If you want to see an unexpected, delightful film that will have you dancing in your seat, then you’ve got to see “The Sapphires.”
Inspired by a true story, the dramatic comedy follows four outspoken, young and talented Australian Aboriginal girls from a remote mission.
The three sisters and cousin knew they had the gift of song, and with the help of a wayward chap, they formed an all-girl group that could have rivaled The Supremes, or any other girl group that was popular in the late 1960s. They performed for U.S. troops in Vietnam, risking life and limb to bring a whole lot of soul to the young men fighting in the war.
“The Sapphires” is that rare movie that manages to touch your spirit, your soul, and your funny bone. It is a window into the history of a people, who much like the Native Americans, and African Americans suffered racism, genocide and separatism.
In the movie’s beginning, we see four little girls joyfully singing in front of proud friends and family on a makeshift stage. And then all hell breaks loose–adults are running and screaming, children are hiding and crying. The scene introduces audiences to a familiar story faced by Native Americans in the United States during the late 19th and early 20th centuries, whereby the children were ripped from their homes and placed in boarding schools in an effort to educate them according to Euro-American standards. Australian officials were enacting a similar policy, only they were taking the children that could pass for White. In both cases these children were stripped of their heritage and rarely saw their families again or looked at them in the same way.
The little girls grew into teenagers, and the three sisters never lost their zeal for singing. With the blessing of their parents, they traveled to a local town to take part in a singing contest. There they met Dave (Chris O’Dowd) who recognized their talent, and changed their lives forever.
Dave promptly tells the girls they have no business singing Country-Western music, because that’s not what Black people do. However, one of the girls shoots back “What about Charlie Pride?” Dave ignores her comment and introduces Cynthia (Miranda Tapsell), Gail (Deborah Mailman), and Julie (Jessica Mauboy) to the soul music of the ”60s, and they make it their own.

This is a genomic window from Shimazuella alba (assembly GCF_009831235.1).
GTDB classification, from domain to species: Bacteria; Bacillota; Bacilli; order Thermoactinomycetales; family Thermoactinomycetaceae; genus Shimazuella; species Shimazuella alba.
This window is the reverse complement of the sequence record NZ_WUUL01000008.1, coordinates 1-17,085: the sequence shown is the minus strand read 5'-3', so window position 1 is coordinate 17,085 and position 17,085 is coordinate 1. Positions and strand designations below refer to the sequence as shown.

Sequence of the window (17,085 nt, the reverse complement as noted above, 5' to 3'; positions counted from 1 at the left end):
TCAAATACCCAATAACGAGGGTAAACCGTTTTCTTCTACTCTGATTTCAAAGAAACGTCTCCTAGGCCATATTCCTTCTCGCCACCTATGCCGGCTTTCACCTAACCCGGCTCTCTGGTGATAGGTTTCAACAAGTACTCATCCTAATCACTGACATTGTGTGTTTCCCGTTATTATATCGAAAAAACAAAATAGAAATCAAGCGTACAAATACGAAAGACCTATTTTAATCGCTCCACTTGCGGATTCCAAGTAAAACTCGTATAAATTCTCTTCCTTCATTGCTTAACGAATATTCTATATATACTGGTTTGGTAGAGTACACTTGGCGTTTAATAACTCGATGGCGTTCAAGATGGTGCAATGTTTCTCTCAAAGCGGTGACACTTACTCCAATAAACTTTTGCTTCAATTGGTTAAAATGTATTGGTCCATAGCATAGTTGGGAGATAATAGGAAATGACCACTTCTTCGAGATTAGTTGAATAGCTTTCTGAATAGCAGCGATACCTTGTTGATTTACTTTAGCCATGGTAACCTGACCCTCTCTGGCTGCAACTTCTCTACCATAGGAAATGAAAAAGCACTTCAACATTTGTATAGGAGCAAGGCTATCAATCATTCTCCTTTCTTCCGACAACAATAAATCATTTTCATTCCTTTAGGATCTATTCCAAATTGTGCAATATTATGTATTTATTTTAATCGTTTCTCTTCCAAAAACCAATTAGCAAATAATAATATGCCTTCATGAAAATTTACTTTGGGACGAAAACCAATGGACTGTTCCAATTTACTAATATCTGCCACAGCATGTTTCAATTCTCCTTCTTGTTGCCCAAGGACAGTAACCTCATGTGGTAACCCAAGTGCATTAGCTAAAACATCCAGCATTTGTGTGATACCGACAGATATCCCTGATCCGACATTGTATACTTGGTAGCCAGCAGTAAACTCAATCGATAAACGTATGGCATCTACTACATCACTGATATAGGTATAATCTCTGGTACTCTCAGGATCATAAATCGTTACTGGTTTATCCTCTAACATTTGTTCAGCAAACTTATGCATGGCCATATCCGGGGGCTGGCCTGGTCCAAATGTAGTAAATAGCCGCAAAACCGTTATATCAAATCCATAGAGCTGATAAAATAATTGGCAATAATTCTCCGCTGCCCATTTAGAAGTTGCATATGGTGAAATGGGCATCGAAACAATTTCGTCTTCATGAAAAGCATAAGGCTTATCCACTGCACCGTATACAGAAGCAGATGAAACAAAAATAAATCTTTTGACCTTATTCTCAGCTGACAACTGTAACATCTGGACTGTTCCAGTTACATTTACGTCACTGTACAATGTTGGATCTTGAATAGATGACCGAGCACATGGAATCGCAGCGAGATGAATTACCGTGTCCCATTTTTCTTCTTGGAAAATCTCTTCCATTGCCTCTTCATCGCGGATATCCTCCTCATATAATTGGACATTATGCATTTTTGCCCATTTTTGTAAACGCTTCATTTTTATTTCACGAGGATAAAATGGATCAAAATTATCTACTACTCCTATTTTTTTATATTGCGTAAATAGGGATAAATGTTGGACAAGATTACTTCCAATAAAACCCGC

In the meantime their wise family members remind them of the fourth member, Kay (Shari Sebbens) who happened to be taken by the government as a child and raised White. There was bad blood between Gail and Kay, but that didn’t stop them from getting back together.
The movie takes you through the sights and sounds of the Vietnam War, and America’s turbulent ’60s.
But “The Sapphires” never lose sight of what this movie was about, four young girls having the experience of a lifetime.
“The Sapphires” was co-written by Tony Briggs the son of Laurel Robinson, one of the real Sapphires.
Tony says: “I really started writing the story of the Sapphires when I was having conversations with mum, probably in, I’d say, 2000. I noticed that she would be mentioning Vietnam a lot. And I knew about it, of course, but I’d never really asked her about it. It occurred to me that there was a lot of history that I’ve been missing out on simply because I haven’t been asking.
“The Sapphires” made their debut on stage and became a major hit. And now it’s in theaters for everyone to enjoy.
You can visit the website at http://thesapphires-movie.com/ and for a more in-depth look at the film and hear from one of the original Sapphires, Laurel Robinson and her son co-writer, Briggs, by clicking on the link: http://www.abc.net.au/7.30/content/2012/s3558633.htm
It’s a great movie, don’t miss it.
Now showing at The Landmark Theater, 10850 W. Pico Blvd., at Westwood Boulevard. Showtimes and Information: (310) 470-0492.
Gail can be reached at firstname.lastname@example.org.